Cover by Toby Segaran

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Understanding Kernel Methods

Consider what would happen if you tried to use the linear classifier on a dataset similar to the one in Figure 9-7.

A class encircling another class

Figure 9-7. A class encircling another class

Where would the average points be for each class? They would both be in exactly the same place! Even though it's clear to you and me that anything inside the circle is an X and everything outside the circle is an O, the linear classifier is unable to distinguish these two classes.

But consider what happens if you square every x and y value first. A point that was at (−1,2) would now be at (1,4), a point that was at (0.5,1) would now be at (0.25,1), and so on. The new plot would look like Figure 9-8.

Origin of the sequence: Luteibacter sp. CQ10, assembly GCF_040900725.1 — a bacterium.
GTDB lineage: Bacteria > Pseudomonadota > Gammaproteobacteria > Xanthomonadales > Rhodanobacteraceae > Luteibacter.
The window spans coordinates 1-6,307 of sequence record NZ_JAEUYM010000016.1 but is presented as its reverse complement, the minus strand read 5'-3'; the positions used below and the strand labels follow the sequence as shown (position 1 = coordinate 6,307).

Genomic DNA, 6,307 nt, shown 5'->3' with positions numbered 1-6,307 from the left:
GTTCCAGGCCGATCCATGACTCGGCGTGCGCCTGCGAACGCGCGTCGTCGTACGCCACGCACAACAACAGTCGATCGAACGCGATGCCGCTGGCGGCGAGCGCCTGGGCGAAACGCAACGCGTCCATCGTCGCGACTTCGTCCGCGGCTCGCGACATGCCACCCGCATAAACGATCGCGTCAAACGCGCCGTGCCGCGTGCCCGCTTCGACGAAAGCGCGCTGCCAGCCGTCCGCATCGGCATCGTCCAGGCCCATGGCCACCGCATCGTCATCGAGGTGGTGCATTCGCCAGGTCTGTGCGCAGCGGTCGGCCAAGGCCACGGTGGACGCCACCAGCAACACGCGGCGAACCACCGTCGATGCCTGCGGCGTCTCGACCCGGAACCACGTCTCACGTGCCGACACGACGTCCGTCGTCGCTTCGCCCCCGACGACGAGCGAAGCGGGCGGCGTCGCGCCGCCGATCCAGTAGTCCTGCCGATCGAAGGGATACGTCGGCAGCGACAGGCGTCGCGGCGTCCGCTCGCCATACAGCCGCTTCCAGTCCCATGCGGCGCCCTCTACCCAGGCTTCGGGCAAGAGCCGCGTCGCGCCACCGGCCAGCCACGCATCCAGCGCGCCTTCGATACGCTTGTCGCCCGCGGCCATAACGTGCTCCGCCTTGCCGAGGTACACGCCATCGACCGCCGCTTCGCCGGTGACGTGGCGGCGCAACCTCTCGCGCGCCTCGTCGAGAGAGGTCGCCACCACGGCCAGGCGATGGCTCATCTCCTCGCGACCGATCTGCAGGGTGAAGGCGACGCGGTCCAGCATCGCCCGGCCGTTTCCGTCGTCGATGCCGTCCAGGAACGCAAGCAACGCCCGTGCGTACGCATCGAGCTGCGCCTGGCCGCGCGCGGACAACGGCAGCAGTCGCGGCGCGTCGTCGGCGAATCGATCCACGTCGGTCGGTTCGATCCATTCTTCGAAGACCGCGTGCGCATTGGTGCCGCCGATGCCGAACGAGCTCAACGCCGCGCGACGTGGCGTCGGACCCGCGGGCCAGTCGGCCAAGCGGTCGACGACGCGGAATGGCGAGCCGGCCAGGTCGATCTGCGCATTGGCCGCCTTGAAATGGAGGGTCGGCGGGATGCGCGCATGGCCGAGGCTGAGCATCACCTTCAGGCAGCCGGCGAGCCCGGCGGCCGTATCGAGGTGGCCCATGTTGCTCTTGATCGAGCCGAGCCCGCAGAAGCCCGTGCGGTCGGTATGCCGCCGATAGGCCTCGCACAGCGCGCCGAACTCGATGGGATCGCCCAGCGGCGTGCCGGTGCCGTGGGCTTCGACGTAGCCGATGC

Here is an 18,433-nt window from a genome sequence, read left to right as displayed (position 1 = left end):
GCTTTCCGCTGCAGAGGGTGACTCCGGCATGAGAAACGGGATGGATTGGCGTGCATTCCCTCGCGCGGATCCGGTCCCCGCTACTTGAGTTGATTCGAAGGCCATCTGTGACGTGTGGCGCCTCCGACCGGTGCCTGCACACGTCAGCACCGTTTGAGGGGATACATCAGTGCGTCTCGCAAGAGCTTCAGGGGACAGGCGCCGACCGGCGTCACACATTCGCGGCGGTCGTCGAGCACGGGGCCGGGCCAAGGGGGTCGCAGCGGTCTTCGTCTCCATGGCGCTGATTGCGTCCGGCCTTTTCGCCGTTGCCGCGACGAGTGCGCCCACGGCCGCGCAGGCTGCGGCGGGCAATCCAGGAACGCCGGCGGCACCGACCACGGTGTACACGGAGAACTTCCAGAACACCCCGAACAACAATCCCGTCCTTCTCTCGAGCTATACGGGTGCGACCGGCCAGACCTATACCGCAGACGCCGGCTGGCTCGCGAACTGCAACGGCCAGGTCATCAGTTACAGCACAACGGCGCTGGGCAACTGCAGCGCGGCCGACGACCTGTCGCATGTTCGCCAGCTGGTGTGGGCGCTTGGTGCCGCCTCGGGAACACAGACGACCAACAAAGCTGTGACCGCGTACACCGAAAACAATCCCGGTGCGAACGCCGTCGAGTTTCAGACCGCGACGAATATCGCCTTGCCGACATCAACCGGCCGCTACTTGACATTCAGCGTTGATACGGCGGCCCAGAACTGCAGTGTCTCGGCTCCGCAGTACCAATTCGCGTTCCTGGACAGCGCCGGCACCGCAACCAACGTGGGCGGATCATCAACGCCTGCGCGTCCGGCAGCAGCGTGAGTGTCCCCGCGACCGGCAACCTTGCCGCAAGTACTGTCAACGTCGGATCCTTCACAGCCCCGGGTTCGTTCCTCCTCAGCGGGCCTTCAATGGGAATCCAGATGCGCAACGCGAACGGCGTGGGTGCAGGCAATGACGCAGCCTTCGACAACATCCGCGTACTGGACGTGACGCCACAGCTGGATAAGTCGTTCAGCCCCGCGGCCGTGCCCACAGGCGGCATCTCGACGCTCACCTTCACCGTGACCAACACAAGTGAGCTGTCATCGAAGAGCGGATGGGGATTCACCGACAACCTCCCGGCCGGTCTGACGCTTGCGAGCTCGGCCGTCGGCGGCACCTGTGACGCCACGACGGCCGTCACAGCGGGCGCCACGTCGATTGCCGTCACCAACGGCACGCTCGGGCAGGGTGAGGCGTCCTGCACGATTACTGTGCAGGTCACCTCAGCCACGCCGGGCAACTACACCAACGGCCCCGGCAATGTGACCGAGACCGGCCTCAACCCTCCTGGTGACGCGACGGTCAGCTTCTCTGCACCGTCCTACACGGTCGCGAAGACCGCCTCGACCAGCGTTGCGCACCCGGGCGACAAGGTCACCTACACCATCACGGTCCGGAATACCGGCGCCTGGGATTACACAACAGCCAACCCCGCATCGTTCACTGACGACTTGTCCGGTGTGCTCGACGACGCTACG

Moving the points into a different space

Figure 9-8. Moving the points into a different space

All the Xs have moved into the corner and all the Os are outside that corner. It's now very easy to divide the Xs and Os with a straight line, and any time a new piece of data has to be classified, you can just square its x and y values and see on which side of the line it falls.

This example shows that by transforming the points first, it's possible to create a new dataset that can be divided with a straight line. However, this example was chosen precisely because it can be transformed very easily; in real problems, the transformation will likely be a lot ...

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